The only major opposition to the Marihuana Tax Act was brought by New York Mayor Fiorello La Guardia, who in 1939 created the La Guardia Committee, which conducted the first in-depth study into the effects of smoking cannabis. Contradicting claims made by the U.S. Treasury Department, the committee concluded that “the practice of smoking marihuana does not lead to addiction in the medical sense of the word.” The report did little beside angering Anslinger, who was not a doctor, though he called it unscientific. Incredible that the Treasury once wielded such power. And so with little more fanfare than the beginning of 60 years of arrests for the possession and sale of minor amounts of fruit of the hemp plant.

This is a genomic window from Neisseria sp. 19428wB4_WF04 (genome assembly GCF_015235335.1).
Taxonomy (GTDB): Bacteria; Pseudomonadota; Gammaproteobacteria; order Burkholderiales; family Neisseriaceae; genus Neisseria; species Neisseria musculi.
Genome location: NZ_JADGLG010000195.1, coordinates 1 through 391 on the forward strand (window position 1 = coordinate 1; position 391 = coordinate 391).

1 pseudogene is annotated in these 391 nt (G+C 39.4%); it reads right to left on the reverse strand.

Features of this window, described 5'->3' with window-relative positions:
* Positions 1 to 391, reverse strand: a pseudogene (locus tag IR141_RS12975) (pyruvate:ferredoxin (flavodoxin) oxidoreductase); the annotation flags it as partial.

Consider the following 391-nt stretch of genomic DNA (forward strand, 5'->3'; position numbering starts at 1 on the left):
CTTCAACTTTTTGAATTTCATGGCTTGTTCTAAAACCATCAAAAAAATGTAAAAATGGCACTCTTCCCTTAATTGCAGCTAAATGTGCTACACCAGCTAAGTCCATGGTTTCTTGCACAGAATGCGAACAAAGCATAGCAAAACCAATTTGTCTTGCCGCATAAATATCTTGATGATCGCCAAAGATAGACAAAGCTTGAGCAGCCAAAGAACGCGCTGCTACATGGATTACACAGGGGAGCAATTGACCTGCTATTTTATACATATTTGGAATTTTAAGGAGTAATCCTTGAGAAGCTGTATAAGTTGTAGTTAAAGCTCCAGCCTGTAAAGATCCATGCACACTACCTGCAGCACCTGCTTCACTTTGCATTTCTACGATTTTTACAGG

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While there are many who point to the decriminalization and legalization of marijuana as being a stepping off point into the oblivion of a lawless society, the continued stigmatization of the plant as something different than any other socially acceptable drug with generally mild euphoric effect, is past the point of being saleable to an increasingly world-savvy generation of people with some kind of disposable incomes. Almost 60% of millennials see marijuana as something that should be legalized, while the boomer and gen xers tend to top out at just over 50%, dually ironic in that kids are starting to see things as their parents do, and that the hippy generation who championed “Peace Not War” has become conservative almost to a fault. More than %05 of Americans do think it should be recreationally legal, a fact that is hard to ignore in a world where hardliners want to cut tax revenue and worries about future solvency of Social Security and healthcare seem to be never-ending. Let the people eat cake, especially if it’s safely laced with THC and well, but not prohibitively, taxed.